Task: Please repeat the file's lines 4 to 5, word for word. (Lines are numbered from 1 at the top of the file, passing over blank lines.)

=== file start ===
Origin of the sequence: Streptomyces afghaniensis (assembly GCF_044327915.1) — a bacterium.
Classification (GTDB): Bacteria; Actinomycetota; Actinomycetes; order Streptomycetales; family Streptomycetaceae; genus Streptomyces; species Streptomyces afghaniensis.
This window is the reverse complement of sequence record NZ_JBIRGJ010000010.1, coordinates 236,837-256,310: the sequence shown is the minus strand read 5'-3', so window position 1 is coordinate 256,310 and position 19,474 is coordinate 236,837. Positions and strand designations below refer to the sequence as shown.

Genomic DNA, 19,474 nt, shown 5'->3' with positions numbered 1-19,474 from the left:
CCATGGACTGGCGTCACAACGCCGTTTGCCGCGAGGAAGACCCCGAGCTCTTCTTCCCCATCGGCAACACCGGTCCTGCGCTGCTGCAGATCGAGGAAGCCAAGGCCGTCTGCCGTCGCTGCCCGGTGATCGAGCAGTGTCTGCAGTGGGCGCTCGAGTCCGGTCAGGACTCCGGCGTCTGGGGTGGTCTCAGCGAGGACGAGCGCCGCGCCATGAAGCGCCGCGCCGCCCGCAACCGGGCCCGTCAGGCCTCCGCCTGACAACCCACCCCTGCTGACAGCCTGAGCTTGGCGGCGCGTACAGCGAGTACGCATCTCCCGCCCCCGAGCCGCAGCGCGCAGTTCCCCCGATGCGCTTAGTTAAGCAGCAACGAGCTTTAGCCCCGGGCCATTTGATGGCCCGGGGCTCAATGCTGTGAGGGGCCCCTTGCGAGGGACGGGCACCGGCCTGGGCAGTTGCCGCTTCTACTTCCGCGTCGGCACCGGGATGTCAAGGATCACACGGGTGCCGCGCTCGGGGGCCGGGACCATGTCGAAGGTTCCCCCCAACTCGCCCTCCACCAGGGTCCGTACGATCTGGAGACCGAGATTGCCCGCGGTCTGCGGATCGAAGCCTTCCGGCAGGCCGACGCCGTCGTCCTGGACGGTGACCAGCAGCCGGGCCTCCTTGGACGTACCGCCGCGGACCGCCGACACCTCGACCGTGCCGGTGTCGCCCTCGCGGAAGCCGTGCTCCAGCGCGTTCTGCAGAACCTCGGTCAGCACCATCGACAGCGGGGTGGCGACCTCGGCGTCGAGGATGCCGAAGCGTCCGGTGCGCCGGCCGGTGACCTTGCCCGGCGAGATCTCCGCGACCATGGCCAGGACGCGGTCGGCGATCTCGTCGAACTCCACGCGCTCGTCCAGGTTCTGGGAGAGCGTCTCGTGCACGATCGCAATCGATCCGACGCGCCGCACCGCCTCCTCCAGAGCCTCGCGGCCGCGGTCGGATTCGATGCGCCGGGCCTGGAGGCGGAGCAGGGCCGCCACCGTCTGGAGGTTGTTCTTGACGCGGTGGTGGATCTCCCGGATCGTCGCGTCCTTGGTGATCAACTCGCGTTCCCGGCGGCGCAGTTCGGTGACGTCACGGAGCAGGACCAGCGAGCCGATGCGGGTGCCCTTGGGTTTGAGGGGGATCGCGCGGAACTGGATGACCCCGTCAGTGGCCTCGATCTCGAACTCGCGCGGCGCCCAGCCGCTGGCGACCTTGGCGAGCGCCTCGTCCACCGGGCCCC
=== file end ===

Genomic DNA, 19,474 nt, shown 5'->3' with positions numbered 1-19,474 from the left:
CCATGGACTGGCGTCACAACGCCGTTTGCCGCGAGGAAGACCCCGAGCTCTTCTTCCCCATCGGCAACACCGGTCCTGCGCTGCTGCAGATCGAGGAAGCCAAGGCCGTCTGCCGTCGCTGCCCGGTGATCGAGCAGTGTCTGCAGTGGGCGCTCGAGTCCGGTCAGGACTCCGGCGTCTGGGGTGGTCTCAGCGAGGACGAGCGCCGCGCCATGAAGCGCCGCGCCGCCCGCAACCGGGCCCGTCAGGCCTCCGCCTGACAACCCACCCCTGCTGACAGCCTGAGCTTGGCGGCGCGTACAGCGAGTACGCATCTCCCGCCCCCGAGCCGCAGCGCGCAGTTCCCCCGATGCGCTTAGTTAAGCAGCAACGAGCTTTAGCCCCGGGCCATTTGATGGCCCGGGGCTCAATGCTGTGAGGGGCCCCTTGCGAGGGACGGGCACCGGCCTGGGCAGTTGCCGCTTCTACTTCCGCGTCGGCACCGGGATGTCAAGGATCACACGGGTGCCGCGCTCGGGGGCCGGGACCATGTCGAAGGTTCCCCCCAACTCGCCCTCCACCAGGGTCCGTACGATCTGGAGACCGAGATTGCCCGCGGTCTGCGGATCGAAGCCTTCCGGCAGGCCGACGCCGTCGTCCTGGACGGTGACCAGCAGCCGGGCCTCCTTGGACGTACCGCCGCGGACCGCCGACACCTCGACCGTGCCGGTGTCGCCCTCGCGGAAGCCGTGCTCCAGCGCGTTCTGCAGAACCTCGGTCAGCACCATCGACAGCGGGGTGGCGACCTCGGCGTCGAGGATGCCGAAGCGTCCGGTGCGCCGGCCGGTGACCTTGCCCGGCGAGATCTCCGCGACCATGGCCAGGACGCGGTCGGCGATCTCGTCGAACTCCACGCGCTCGTCCAGGTTCTGGGAGAGCGTCTCGTGCACGATCGCAATCGATCCGACGCGCCGCACCGCCTCCTCCAGAGCCTCGCGGCCGCGGTCGGATTCGATGCGCCGGGCCTGGAGGCGGAGCAGGGCCGCCACCGTCTGGAGGTTGTTCTTGACGCGGTGGTGGATCTCCCGGATCGTCGCGTCCTTGGTGATCAACTCGCGTTCCCGGCGGCGCAGTTCGGTGACGTCACGGAGCAGGACCAGCGAGCCGATGCGGGTGCCCTTGGGTTTGAGGGGGATCGCGCGGAACTGGATGACCCCGTCAGTGGCCTCGATCTCGAACTCGCGCGGCGCCCAGCCGCTGGCGACCTTGGCGAGCGCCTCGTCCACCGGGCCCC